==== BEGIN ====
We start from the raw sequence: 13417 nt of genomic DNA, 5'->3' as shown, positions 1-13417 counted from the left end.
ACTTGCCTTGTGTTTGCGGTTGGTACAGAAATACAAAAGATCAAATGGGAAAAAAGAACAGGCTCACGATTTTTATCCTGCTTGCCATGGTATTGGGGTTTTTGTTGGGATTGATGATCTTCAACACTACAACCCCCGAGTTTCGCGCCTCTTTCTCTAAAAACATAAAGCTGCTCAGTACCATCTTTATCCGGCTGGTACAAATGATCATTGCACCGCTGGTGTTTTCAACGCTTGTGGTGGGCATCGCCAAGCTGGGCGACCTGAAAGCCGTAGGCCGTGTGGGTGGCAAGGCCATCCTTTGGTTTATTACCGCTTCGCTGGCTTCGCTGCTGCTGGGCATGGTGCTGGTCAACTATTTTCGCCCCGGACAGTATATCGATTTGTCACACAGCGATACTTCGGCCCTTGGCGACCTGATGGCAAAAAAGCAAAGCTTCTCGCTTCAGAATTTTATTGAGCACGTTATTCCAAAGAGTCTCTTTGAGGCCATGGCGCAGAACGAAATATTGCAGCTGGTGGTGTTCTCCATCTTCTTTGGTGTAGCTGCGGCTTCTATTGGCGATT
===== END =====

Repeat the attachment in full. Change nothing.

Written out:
We start from the raw sequence: 13417 nt of genomic DNA, 5'->3' as shown, positions 1-13417 counted from the left end.
ACTTGCCTTGTGTTTGCGGTTGGTACAGAAATACAAAAGATCAAATGGGAAAAAAGAACAGGCTCACGATTTTTATCCTGCTTGCCATGGTATTGGGGTTTTTGTTGGGATTGATGATCTTCAACACTACAACCCCCGAGTTTCGCGCCTCTTTCTCTAAAAACATAAAGCTGCTCAGTACCATCTTTATCCGGCTGGTACAAATGATCATTGCACCGCTGGTGTTTTCAACGCTTGTGGTGGGCATCGCCAAGCTGGGCGACCTGAAAGCCGTAGGCCGTGTGGGTGGCAAGGCCATCCTTTGGTTTATTACCGCTTCGCTGGCTTCGCTGCTGCTGGGCATGGTGCTGGTCAACTATTTTCGCCCCGGACAGTATATCGATTTGTCACACAGCGATACTTCGGCCCTTGGCGACCTGATGGCAAAAAAGCAAAGCTTCTCGCTTCAGAATTTTATTGAGCACGTTATTCCAAAGAGTCTCTTTGAGGCCATGGCGCAGAACGAAATATTGCAGCTGGTGGTGTTCTCCATCTTCTTTGGTGTAGCTGCGGCTTCTATTGGCGATT